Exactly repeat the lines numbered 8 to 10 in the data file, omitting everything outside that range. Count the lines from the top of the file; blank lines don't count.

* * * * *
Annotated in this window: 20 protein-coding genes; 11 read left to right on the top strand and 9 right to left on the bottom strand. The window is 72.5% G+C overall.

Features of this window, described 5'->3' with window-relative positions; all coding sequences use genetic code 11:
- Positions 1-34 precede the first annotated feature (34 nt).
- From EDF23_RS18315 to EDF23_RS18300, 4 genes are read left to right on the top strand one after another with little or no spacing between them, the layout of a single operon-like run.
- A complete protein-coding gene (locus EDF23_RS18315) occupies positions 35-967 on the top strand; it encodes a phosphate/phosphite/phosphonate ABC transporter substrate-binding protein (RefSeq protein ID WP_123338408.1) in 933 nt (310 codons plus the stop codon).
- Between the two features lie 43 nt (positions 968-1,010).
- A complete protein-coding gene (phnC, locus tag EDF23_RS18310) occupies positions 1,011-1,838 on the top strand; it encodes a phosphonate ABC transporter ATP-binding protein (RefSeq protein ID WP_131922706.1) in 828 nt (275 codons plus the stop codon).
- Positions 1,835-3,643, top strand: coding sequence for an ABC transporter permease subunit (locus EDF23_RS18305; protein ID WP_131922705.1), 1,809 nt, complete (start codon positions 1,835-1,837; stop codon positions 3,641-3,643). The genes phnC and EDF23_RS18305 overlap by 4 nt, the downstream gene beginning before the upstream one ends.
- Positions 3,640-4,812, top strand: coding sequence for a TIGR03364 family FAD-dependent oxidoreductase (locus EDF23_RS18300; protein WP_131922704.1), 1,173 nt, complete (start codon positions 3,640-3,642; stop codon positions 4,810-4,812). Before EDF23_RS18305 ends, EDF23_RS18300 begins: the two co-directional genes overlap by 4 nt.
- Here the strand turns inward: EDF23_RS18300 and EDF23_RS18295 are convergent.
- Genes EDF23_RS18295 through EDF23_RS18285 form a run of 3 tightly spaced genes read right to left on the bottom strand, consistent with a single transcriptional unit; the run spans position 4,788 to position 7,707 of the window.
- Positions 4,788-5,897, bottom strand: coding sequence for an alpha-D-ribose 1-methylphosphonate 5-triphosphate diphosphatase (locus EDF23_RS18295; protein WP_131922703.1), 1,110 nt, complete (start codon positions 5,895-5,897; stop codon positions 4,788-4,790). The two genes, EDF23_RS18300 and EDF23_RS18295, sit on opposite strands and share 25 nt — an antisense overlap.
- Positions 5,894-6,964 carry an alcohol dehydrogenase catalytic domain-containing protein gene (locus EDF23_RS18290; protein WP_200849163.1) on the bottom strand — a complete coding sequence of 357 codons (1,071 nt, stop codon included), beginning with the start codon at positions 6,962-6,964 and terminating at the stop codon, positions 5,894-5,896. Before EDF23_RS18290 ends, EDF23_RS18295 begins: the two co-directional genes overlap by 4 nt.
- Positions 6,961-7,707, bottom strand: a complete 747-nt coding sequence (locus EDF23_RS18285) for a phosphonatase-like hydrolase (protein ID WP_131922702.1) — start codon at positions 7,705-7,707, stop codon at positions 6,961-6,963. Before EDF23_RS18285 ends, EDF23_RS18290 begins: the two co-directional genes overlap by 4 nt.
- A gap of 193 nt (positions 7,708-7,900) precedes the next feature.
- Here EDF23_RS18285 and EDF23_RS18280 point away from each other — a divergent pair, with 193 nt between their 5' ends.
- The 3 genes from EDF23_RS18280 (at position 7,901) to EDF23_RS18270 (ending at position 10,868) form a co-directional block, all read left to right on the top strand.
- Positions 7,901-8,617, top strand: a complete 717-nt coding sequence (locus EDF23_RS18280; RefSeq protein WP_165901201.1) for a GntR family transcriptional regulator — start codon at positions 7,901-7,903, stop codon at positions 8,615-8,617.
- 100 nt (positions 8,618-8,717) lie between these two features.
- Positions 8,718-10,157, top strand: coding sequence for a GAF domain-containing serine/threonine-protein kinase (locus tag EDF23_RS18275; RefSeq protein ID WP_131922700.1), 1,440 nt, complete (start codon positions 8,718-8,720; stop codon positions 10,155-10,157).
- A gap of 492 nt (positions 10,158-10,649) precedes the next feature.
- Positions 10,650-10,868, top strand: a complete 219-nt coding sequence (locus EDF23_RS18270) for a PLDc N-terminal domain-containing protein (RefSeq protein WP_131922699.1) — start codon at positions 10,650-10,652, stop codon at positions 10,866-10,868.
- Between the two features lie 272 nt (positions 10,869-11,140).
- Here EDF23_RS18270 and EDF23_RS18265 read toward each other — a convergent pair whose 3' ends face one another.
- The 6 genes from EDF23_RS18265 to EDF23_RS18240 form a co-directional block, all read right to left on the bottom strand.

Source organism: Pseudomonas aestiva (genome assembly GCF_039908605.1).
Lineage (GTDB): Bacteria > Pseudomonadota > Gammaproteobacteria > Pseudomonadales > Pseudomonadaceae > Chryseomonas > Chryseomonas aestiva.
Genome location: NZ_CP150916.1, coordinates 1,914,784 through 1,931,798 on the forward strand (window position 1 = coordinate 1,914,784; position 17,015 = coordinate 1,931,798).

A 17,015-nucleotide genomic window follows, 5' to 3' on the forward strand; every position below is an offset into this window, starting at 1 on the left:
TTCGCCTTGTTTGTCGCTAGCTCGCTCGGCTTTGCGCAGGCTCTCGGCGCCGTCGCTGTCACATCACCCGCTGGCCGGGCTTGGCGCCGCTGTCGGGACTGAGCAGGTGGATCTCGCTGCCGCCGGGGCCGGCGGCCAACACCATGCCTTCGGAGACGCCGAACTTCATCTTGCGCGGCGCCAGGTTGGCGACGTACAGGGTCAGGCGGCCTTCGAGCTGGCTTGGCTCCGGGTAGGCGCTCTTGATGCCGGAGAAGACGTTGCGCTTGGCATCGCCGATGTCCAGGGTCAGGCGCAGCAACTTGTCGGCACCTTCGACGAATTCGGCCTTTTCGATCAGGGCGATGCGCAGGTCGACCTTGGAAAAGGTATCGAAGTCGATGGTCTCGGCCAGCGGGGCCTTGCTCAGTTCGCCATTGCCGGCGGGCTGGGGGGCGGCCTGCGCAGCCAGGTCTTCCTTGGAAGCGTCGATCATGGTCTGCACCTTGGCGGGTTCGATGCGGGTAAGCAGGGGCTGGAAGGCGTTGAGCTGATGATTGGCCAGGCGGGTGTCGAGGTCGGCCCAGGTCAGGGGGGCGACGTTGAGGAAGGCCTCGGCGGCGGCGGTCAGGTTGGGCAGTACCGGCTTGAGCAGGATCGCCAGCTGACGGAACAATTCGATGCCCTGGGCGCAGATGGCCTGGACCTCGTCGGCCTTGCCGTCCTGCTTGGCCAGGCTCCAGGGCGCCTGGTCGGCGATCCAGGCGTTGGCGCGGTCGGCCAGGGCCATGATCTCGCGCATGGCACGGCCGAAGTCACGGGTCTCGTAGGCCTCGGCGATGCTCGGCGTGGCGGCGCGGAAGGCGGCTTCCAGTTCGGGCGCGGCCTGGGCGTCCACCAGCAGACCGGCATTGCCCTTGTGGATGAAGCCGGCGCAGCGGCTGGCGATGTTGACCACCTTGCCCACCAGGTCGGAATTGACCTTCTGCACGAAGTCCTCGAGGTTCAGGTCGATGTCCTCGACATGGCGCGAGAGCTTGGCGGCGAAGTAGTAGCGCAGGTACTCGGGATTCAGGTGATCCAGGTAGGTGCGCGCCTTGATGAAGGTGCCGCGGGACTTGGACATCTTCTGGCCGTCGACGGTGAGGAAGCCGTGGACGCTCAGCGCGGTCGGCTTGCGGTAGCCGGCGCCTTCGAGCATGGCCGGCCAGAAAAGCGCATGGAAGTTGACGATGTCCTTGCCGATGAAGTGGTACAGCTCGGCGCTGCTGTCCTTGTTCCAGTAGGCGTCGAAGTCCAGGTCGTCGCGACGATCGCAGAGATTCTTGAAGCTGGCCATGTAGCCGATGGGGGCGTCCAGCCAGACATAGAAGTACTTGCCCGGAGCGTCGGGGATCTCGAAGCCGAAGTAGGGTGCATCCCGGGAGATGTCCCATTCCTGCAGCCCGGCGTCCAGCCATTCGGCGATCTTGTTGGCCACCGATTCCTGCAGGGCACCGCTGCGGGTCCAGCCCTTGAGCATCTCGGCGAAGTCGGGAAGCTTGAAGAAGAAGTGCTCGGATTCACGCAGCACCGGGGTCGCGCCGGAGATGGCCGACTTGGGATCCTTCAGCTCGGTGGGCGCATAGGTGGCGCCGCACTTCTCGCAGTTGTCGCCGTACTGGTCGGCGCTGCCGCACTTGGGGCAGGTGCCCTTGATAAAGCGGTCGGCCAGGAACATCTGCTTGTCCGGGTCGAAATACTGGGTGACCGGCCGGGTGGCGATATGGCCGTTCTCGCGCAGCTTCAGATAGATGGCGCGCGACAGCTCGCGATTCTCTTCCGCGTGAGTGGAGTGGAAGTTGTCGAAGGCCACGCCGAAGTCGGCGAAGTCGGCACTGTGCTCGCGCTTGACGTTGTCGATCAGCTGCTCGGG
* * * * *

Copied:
- Positions 1,835-3,643, top strand: coding sequence for an ABC transporter permease subunit (locus EDF23_RS18305; protein ID WP_131922705.1), 1,809 nt, complete (start codon positions 1,835-1,837; stop codon positions 3,641-3,643). The genes phnC and EDF23_RS18305 overlap by 4 nt, the downstream gene beginning before the upstream one ends.
- Positions 3,640-4,812, top strand: coding sequence for a TIGR03364 family FAD-dependent oxidoreductase (locus EDF23_RS18300; protein WP_131922704.1), 1,173 nt, complete (start codon positions 3,640-3,642; stop codon positions 4,810-4,812). Before EDF23_RS18305 ends, EDF23_RS18300 begins: the two co-directional genes overlap by 4 nt.
- Here the strand turns inward: EDF23_RS18300 and EDF23_RS18295 are convergent.